More Glacier Bay

Sorry for the long delay – we’ve been very busy having adventures, and I got behind on editing photos. We last left off in the less-visited eastern arm of the bay. We cruised up Muir Inlet all the way to the end, spotting lots of mountain goats on the cliffs. The Muir Glacier doesn’t quite reach the seawater any longer, but it’s fairly close.

We still found sea otters (and some with pups), even far up the arm. They’re forever in search of food, since they don’t have any real predators and their numbers are increasing. They’re really adorable, but they’re eating machines and that’s a problem for the ecosystem.

The next day we started our exploration of the western arm of the bay, checking out a few favorite spots looking for bears and mountain goats. We were having a nice lunch in Tidal Inlet and spotted this well-furred brown bear up on the cliff.

Emerging from Tidal Inlet, we slowly oozed north along Gloomy Knob – a mostly bare mountain that’s usually good for finding mountain goats. We weren’t disappointed!

It was interesting to see the goats still in their winter coats, and we were disappointed that we didn’t see any kids yet. Normally at this time of the year the goats are shedding and there are young ones around. With so much snow still on the mountains, we found goats at lower elevations, even some very close to the water’s edge.

And just while we were busy looking at goats and the occasional puffin or pelagic cormorant zipping by, several humpbacks popped up between the boat and the rocks.

Two humpbacks

We kept a sharp watch for wolves, but didn’t see any this trip. Last year we spotted 6 black wolves sunning themselves on a beach nearby.

After getting our fill of goats and puffins and whales we continued up the west arm to the glaciers. The Reid Glacier, where we anchor, was covered in fresh snow, and there was snow on the ground all the way down to the tide line. We cruised up by the Johns Hopkins Glacier, but couldn’t approach the face since it’s seal pupping season and the park closes that inlet for a couple of months to give the new seal pups some space. We were surprised to see so little ice in the water – it was easy to navigate around the glaciers, compared to past years.

The Lamplugh Glacier is the most blue of the ones in this area, and it’s most beautiful when the weather is gloomy so the surreal blue color really pops.

It was so odd to see all the fresh snow – it sure didn’t feel like Memorial Day weekend!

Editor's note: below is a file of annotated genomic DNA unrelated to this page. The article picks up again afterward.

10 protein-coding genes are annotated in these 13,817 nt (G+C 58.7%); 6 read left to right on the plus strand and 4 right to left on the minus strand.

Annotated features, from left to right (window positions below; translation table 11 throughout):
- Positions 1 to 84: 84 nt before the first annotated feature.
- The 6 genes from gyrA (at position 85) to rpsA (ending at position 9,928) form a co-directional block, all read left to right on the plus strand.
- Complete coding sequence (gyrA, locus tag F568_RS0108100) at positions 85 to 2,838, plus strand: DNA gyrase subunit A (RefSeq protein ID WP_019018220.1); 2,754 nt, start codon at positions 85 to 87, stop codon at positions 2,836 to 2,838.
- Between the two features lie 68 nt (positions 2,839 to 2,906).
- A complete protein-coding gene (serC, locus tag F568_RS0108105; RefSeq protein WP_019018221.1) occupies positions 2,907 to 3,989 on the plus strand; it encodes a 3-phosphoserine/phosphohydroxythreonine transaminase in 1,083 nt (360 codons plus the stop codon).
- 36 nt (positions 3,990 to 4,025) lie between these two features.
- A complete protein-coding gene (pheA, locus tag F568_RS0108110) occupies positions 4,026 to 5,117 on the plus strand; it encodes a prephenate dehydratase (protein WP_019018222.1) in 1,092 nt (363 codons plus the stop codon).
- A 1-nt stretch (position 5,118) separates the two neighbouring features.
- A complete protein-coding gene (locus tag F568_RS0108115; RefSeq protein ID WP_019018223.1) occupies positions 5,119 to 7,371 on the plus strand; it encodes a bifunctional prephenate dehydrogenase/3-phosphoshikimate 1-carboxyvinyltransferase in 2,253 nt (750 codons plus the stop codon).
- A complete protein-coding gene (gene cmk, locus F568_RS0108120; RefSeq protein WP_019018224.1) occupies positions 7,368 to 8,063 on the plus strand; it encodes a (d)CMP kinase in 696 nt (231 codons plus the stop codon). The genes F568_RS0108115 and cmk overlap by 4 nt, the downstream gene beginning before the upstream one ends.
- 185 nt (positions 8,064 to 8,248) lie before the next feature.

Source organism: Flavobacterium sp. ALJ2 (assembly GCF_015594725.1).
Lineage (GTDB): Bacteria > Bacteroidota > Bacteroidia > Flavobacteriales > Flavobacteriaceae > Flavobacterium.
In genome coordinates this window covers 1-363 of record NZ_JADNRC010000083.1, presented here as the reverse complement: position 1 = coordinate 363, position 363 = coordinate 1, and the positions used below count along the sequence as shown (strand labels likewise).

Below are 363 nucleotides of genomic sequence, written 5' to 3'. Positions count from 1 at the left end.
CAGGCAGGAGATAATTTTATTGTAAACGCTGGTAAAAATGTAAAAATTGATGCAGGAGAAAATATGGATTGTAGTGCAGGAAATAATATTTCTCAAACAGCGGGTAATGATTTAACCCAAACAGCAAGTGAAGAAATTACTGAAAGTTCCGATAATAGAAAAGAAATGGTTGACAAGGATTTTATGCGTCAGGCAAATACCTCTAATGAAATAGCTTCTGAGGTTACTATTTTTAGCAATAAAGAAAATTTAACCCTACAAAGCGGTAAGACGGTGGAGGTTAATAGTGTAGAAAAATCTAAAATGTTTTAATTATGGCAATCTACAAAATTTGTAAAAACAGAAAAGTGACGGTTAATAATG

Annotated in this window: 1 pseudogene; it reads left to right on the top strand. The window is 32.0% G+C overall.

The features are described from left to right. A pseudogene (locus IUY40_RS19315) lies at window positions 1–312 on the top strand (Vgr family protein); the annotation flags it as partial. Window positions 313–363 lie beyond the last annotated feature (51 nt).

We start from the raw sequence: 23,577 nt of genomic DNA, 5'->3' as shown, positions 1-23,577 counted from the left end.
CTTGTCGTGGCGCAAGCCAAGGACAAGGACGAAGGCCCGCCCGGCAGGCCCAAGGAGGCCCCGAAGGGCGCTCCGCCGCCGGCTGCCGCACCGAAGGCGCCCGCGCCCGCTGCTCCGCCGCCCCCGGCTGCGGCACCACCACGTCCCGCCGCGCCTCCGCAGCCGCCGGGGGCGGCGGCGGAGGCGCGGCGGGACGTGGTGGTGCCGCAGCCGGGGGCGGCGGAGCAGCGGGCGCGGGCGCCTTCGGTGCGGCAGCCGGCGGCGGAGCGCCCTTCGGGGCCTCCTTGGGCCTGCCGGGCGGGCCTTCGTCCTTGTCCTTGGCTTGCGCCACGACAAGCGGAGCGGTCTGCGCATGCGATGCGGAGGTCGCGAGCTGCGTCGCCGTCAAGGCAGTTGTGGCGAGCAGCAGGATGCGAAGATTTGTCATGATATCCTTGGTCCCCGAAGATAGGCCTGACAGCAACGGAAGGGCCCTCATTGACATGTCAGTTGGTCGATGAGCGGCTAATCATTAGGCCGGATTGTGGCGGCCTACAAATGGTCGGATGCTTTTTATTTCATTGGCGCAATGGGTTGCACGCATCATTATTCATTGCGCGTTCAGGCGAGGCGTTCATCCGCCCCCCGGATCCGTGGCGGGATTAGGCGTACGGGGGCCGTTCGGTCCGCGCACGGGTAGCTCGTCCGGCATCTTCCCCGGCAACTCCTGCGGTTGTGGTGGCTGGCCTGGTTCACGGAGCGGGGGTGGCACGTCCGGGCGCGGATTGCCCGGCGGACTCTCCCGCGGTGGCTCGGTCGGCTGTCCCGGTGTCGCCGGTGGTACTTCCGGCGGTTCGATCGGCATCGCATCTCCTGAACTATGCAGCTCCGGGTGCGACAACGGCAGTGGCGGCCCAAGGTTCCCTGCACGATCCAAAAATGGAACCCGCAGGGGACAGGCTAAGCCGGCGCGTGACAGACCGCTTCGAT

We headed up to see the Grand Pacific and the showy Margery Glaciers, again taking advantage of the lack of brash ice to get farther north and closer to the faces.

After hiking near the Reid Glacier and riding out some snotty katabatic winds (that blew over 40 knots for most of the afternoon and night), we turned south to the less icy parts of the bay. Anchoring in Fingers Bay we watched a brown bear foraging, mergansers and harlequin ducks feeding, and this black bear munching on barnacles.

I was able to watch him for quite a while, but once the bear noticed me in the kayak, I had to back away so he would resume feeding. Meanwhile a big flock of black-legged kittiwakes landed behind me…

Black-legged kittiwakes

…and a murrelet was diving for food and popped up close by.

The weather turned misty and rainy, and it was still pretty cold for early June… I didn’t envy Jim having to go out on the bow to retrieve the anchor every day.

I’ll wrap up the last bit of Glacier Bay in the next post – stay tuned, and I promise you’ll just have to wait a day or two.

Exploring Glacier Bay

We’re always glad to return to Glacier Bay – it never disappoints. We covered almost 200 nautical miles in the bay this trip,and as usual there’s more to show you than one post can handle.

We always start with a visit to the Ranger Station in Bartlett Cove to see what’s up, and we like to see how the Healing Pole is weathering. This pole tells the story of the struggles between the Hoonah Tlingit people and the Park Service, and how the two sides have worked towards a productive partnership. I’ve written much more about the Healing Pole and the history of the Tlingit in the bay in previous year’s posts.

After seeing the rangers, we always like to walk the nearby Forest Trail. Nothing beats the relaxed feeling that comes from a simple walk in the woods.

The next stop on our usual route is to head up-bay as soon as the tide is favorable, bound for South Marble Island to check out the puffins and other sea birds, and the noisy colony of sea lions.

Do you get the feeling that these tufted puffins might be married??

Common Murres

There weren’t as many pelagic cormorants around, but there were plenty of common murres, and kittiwakes nesting on the cliffs. The sea lions were raucous – big fat sausages grumbling when a neighbor disturbed their nap. Don’t make the 1-ton beachmaster angry!